Conclusion

Mukerjee points out that we are all morally responsible for the appropriately humane treatment of animals.6 The choice of an individual to use animals in experiments is influenced by a wide range of social, religious and sometimes career-driven factors, rather than a lack of empathy on the part of the researcher. Indeed, it is commendable that sensitivity to human pain and suffering defines the course of action for people professionally involved in medicine. What must be emphasised is that this sensitivity should be manifested as empathy for beings which are weaker and subordinate to humans, and the right choices should be made accordingly.
We should not make people suffer for the sake of animal welfare, but we also should not sentence animals to terrible suffering which leads to questionable benefits for people, not least in terms of the scientific validity of the results obtained. Due to progress in science, it is more and more difficult to justify the claim about uniqueness of our species, and being human is not only a privilege, but also an obligation to the creatures with which we share the Earth.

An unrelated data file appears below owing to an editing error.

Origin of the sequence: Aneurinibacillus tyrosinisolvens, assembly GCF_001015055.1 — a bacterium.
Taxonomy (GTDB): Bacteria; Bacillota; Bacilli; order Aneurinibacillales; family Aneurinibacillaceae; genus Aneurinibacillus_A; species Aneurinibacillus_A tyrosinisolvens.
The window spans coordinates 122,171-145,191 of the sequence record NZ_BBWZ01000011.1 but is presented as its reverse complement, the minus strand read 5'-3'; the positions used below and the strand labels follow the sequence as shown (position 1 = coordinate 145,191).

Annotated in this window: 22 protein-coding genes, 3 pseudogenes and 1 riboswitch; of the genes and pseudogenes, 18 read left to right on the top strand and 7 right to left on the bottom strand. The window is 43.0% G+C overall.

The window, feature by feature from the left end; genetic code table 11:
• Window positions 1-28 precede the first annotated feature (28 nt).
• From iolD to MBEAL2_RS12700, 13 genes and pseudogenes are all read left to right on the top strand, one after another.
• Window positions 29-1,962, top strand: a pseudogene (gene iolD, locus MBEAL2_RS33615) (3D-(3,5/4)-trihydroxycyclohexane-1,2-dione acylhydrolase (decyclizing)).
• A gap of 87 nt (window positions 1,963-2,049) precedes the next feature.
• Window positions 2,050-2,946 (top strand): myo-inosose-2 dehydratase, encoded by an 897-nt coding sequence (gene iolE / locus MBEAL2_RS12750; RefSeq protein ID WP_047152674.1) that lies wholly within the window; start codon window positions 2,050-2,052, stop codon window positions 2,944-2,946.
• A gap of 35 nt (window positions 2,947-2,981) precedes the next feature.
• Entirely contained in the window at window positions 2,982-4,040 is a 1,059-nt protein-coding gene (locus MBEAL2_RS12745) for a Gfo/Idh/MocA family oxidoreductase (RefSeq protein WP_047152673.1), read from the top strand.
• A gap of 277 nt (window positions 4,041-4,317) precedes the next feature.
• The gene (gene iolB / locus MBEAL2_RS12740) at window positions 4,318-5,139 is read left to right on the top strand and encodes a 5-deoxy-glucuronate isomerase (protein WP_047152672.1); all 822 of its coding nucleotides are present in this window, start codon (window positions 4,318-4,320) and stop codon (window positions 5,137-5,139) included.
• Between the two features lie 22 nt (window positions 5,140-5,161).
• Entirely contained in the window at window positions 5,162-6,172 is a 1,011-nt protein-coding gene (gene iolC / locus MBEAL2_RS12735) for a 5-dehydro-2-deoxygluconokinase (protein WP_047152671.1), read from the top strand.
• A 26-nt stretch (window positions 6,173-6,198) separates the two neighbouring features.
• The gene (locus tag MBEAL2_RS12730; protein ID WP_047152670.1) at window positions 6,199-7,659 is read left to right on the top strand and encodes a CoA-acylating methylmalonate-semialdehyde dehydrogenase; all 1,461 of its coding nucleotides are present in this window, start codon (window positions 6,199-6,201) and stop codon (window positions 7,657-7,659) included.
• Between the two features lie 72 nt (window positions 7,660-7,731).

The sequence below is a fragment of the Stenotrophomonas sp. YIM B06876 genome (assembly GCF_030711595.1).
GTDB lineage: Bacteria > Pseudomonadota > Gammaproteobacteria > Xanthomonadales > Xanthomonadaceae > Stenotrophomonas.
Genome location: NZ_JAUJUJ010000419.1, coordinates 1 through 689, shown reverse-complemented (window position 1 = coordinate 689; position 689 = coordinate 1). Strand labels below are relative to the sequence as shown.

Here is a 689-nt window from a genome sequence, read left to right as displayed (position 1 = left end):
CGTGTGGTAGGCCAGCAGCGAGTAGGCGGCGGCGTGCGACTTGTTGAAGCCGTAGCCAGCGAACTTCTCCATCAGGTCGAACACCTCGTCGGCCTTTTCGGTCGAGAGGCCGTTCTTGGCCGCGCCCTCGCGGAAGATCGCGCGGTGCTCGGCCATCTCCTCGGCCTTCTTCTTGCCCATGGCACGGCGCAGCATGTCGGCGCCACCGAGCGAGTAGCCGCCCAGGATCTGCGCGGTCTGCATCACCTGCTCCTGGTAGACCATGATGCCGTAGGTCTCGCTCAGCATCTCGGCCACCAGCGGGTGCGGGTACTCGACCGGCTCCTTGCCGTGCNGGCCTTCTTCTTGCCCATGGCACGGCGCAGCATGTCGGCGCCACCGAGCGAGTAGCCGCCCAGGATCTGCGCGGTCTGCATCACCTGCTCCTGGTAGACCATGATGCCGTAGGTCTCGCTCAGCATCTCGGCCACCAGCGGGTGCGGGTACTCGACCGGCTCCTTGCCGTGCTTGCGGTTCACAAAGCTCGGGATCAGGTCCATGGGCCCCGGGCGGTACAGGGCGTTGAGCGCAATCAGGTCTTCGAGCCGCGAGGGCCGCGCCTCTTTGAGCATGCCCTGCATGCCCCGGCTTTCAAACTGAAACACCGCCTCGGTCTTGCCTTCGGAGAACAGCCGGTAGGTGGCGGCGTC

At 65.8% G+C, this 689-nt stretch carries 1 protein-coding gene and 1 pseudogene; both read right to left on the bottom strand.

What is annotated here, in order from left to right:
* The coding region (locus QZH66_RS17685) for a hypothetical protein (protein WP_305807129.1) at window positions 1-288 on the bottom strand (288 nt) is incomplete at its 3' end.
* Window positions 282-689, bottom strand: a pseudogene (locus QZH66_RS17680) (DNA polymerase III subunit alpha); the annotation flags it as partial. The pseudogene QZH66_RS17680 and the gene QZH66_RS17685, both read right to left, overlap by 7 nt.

Jolanta Zwolińska
Faculty of Medicine
University of Rzeszów
Rzeszów
Poland
E-mail: jolantazwolinska@op.pl

References

1 Serpell, J. (1996). In the Company of Animals: A Study of Human–Animal Relationships, 2nd revised edition, 316pp. Cambridge, UK: Cambridge University Press.
2 Tatarkiewicz, W. (2004). History of Philosophy, 21st edn, 376pp. Warsaw, Poland: PWN.
3 Lejman, J. (2006). Animal ethics in the light of the idea of sustainable development. Problemy Ekorozwoju 1, 99–105.
4 Kotowska, M. (2011). Selected aspects of animal protection
according to criminal law. National and international perspectives. In Criminology of Contemporary Ecological Threats (ed. M. Kotowska & W.Pływaczewski), pp. 94–105. Olsztyn, Poland: Katedra Kryminologii i Polityki Kryminalnej, Uniwersytet Warmińsko-Mazurski.